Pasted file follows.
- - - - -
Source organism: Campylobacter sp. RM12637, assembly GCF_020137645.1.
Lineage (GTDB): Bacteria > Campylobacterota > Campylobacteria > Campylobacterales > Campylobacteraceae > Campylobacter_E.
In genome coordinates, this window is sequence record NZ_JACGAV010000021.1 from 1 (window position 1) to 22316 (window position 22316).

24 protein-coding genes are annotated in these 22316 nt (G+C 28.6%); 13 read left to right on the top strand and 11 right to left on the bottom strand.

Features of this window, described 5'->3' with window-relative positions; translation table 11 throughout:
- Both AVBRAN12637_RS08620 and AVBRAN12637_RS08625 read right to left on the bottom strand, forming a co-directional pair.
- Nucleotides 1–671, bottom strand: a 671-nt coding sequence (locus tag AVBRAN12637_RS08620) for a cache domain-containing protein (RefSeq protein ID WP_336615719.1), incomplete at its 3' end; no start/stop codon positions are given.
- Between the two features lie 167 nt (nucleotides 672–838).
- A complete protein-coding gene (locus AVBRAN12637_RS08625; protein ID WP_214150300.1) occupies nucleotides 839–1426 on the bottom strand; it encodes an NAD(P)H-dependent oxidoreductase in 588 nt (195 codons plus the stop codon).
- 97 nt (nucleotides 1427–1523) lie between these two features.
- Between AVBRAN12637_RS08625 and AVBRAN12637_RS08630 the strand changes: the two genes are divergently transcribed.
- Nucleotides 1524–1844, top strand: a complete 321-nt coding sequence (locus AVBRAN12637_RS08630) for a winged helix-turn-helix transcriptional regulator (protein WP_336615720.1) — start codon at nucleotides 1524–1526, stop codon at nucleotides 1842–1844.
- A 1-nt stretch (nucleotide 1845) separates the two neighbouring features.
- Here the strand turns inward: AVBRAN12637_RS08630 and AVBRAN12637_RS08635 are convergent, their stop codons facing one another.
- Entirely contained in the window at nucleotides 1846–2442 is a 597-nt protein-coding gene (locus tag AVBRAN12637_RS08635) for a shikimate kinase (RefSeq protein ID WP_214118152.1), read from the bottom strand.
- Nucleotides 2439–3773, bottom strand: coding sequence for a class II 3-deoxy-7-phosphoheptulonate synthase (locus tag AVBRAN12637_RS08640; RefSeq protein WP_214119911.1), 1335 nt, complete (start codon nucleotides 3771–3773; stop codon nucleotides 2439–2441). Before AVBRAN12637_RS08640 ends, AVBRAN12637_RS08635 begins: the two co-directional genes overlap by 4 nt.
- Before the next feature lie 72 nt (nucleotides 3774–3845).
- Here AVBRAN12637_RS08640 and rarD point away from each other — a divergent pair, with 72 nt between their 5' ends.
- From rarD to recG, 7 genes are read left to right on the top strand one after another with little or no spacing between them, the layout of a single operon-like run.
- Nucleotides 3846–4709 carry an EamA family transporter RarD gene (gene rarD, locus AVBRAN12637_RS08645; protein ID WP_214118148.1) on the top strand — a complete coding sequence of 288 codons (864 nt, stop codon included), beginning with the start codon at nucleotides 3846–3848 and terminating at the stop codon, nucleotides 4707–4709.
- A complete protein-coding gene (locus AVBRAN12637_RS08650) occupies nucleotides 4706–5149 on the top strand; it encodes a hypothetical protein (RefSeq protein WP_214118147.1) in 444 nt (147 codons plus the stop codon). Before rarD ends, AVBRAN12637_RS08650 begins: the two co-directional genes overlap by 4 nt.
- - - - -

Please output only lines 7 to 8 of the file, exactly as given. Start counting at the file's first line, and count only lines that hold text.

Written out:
- Nucleotides 1–671, bottom strand: a 671-nt coding sequence (locus tag AVBRAN12637_RS08620) for a cache domain-containing protein (RefSeq protein ID WP_336615719.1), incomplete at its 3' end; no start/stop codon positions are given.
- Between the two features lie 167 nt (nucleotides 672–838).